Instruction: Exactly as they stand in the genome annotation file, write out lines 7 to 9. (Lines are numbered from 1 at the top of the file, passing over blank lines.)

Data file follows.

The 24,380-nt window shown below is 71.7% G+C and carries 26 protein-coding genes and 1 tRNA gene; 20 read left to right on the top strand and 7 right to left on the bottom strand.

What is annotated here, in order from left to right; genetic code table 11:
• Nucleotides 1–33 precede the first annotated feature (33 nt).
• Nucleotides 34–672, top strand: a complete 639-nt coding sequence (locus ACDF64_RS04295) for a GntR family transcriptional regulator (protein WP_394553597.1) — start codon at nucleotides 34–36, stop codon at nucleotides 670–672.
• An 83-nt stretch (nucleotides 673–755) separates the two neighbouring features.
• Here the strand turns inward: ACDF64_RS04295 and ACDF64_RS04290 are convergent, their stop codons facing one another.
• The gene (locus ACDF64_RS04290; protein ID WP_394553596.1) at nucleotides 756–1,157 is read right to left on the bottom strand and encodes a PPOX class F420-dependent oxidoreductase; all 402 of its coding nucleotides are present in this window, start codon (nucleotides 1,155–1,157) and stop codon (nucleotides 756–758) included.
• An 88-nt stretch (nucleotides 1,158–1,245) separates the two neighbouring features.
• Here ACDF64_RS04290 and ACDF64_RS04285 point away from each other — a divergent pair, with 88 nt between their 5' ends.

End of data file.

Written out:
• The gene (locus ACDF64_RS04290; protein ID WP_394553596.1) at nucleotides 756–1,157 is read right to left on the bottom strand and encodes a PPOX class F420-dependent oxidoreductase; all 402 of its coding nucleotides are present in this window, start codon (nucleotides 1,155–1,157) and stop codon (nucleotides 756–758) included.
• An 88-nt stretch (nucleotides 1,158–1,245) separates the two neighbouring features.
• Here ACDF64_RS04290 and ACDF64_RS04285 point away from each other — a divergent pair, with 88 nt between their 5' ends.